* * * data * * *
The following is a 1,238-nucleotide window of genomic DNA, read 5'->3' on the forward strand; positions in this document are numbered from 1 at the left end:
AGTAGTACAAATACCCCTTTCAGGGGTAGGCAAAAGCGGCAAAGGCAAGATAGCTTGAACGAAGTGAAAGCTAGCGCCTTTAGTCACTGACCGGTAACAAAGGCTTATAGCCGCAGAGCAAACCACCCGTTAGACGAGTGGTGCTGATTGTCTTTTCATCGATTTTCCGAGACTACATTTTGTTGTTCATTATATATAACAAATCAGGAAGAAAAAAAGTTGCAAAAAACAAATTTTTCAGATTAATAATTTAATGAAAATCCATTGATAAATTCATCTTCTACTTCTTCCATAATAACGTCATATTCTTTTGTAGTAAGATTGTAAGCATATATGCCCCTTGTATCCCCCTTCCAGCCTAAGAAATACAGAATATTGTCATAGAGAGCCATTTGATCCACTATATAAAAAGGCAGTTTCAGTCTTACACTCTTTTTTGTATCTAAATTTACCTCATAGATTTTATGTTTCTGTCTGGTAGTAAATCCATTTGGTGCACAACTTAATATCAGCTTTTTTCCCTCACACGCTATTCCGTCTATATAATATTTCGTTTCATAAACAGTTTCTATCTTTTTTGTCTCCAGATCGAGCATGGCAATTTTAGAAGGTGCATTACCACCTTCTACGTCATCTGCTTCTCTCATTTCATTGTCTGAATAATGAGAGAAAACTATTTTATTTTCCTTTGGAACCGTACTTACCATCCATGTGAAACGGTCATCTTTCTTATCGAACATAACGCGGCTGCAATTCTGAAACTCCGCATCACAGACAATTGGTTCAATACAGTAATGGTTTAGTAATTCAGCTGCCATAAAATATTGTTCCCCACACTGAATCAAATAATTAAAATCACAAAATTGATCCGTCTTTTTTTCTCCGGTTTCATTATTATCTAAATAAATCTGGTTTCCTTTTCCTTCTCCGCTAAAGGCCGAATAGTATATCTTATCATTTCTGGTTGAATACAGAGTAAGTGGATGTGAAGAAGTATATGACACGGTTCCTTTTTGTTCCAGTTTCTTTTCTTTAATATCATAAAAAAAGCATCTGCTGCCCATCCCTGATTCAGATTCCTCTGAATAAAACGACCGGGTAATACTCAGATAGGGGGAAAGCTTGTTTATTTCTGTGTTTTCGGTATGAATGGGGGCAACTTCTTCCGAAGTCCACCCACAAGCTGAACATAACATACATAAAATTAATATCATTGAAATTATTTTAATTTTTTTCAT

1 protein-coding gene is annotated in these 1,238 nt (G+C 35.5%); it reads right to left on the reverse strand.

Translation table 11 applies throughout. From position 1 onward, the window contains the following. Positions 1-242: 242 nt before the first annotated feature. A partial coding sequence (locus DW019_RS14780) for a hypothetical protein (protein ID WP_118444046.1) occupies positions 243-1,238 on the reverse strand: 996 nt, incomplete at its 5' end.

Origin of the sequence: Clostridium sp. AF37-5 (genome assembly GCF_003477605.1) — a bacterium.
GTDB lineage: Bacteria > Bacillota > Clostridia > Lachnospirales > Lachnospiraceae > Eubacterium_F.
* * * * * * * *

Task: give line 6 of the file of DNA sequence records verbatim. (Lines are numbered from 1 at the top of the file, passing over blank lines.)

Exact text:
GTDB lineage: Bacteria > Bacillota > Clostridia > Lachnospirales > Lachnospiraceae > Eubacterium_F.